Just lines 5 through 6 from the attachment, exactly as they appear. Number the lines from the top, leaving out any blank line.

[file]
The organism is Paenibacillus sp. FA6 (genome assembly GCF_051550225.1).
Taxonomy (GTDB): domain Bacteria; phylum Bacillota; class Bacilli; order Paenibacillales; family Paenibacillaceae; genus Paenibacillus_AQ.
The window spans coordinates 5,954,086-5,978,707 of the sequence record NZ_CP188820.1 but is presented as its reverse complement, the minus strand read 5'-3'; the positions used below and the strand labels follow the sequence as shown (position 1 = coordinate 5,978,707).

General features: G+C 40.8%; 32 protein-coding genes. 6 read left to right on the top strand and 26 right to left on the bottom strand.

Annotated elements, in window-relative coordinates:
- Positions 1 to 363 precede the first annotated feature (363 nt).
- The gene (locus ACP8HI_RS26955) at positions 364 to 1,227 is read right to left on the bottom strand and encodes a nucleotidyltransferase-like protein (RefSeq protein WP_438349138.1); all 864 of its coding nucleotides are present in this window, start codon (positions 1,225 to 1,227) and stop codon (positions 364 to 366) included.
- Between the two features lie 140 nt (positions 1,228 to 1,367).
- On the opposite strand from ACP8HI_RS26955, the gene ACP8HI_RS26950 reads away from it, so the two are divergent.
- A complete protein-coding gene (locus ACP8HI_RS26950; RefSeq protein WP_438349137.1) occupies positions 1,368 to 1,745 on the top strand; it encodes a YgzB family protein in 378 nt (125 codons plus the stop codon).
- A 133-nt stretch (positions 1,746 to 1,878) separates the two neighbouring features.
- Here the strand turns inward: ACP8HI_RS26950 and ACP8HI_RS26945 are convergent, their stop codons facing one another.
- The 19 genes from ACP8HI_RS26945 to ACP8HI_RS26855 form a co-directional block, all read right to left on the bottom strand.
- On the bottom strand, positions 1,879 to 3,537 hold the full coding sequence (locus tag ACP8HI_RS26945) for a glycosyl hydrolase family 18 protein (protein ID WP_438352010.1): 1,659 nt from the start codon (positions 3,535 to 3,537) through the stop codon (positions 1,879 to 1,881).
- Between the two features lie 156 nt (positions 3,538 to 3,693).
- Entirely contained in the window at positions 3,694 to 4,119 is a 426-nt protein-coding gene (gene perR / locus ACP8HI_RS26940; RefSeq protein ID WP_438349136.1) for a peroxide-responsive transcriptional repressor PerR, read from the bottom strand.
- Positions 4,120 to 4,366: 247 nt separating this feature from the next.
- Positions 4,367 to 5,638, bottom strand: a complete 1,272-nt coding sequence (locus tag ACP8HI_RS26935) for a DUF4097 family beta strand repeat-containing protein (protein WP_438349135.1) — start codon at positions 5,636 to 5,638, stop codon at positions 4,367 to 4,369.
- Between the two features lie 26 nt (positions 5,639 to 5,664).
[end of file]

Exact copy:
Annotated elements, in window-relative coordinates:
- Positions 1 to 363 precede the first annotated feature (363 nt).